Firefly Sightings

  • Catching fireflies is an important part of summer.
  • Help us track where people are seeing fireflies in their backyard.
  • Submit your sightings on the map and connect with others who spotted fireflies in your area.

Submit Your sightings

Certify Your Yard

You can help bring fireflies and other threatened species back to your neighborhood by certifying your yard as a wildlife habitat.

The certification is given through the National Wildlife Federation. To earn it, your yard must meet the following criteria:

Food sources for animals. This can include nuts, seeds, berries, fruits, and native plants and flowers that attract insects and other animals. Check out this excellent resource from the Wildflower center for recommendations on what kind of native plants to plant in your state.

Water sources. A water source can be as big as a pond or stream, or as small as a birdbath or a small depression filled with water. For fireflies, this is especially important; fireflies thrive around water and moist areas.

Habitat. For general wildlife, this can be trees and brush, birdhouses, rock piles, woodpiles, or any area where animals can live and build nests. Fireflies prefer tall grasses and high vantage points such as trees and tall shrubs.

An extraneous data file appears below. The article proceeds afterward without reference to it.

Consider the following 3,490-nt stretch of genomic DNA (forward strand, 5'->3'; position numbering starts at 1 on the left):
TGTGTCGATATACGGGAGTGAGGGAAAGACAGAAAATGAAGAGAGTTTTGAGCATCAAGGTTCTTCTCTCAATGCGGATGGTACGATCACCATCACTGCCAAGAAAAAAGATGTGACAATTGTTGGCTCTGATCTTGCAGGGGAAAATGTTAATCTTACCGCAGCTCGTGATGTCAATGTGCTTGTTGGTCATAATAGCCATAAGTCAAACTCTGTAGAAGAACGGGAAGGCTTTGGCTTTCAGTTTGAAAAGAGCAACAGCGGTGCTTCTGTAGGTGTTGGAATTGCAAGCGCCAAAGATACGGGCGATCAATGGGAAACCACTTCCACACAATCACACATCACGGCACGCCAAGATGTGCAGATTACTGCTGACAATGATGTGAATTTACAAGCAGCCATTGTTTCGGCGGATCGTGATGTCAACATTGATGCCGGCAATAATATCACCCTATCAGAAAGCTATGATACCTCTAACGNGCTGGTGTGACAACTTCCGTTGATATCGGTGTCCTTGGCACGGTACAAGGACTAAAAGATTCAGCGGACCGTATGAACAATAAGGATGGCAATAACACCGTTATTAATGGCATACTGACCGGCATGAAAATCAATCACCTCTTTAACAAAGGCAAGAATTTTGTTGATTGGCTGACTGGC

Nursery space. In general, providing your property with some dense undergrowth, shrubs, nesting boxes, or even a pond will give many local species a nursery.

Firefly larvae feed on slugs, snails and worms that live under logs and forest litter. Create an area in your yard that encourages the growth of these creatures by growing trees and leaving litter and leaves beneath them, and by providing a pond, pool or stream where snails and other treats for larvae can live.

No chemical fertilizers or pesticides. Keep your property hospitable to fireflies as well as other creatures by using natural pesticides and fertilizers. While many people consider bugs and slugs to be pests, they're also food for many other species—and allowing them to grow in your yard can bring back other wildlife, including fireflies. Chemical fertilizers and pesticides probably have a negative effect on firefly populations as well as those of other species.

There's no question development has a negative impact on firefly and other wild species populations. Make your property friendly to wildlife, and you'll be doing your part to encourage them to make a comeback. Check out the National Wildlife Federation and Texas Parks & Wildlife Wildscapes Certification Program website for more information.

Check to see if your city or town has a backyard certification program. Some cities are taking it upon themselves to start their own backyard wildlife certification programs. One of these places is Austin, Texas. The City of Austin has 900 spots already certified and wants the National Wildlife Federation to designate the city a community wildlife habitat. Part of the certification process includes providing specific features such as food and water sources, sustainable gardening practices and places where animals can raise young. There are no tax breaks or any special benefits that homeowners receive. However the homeowners take part in restoring natural spaces to areas that are increasingly loosing them such as urban and suburban areas. For more information on Austin's program visit the Parks and Recreation website.

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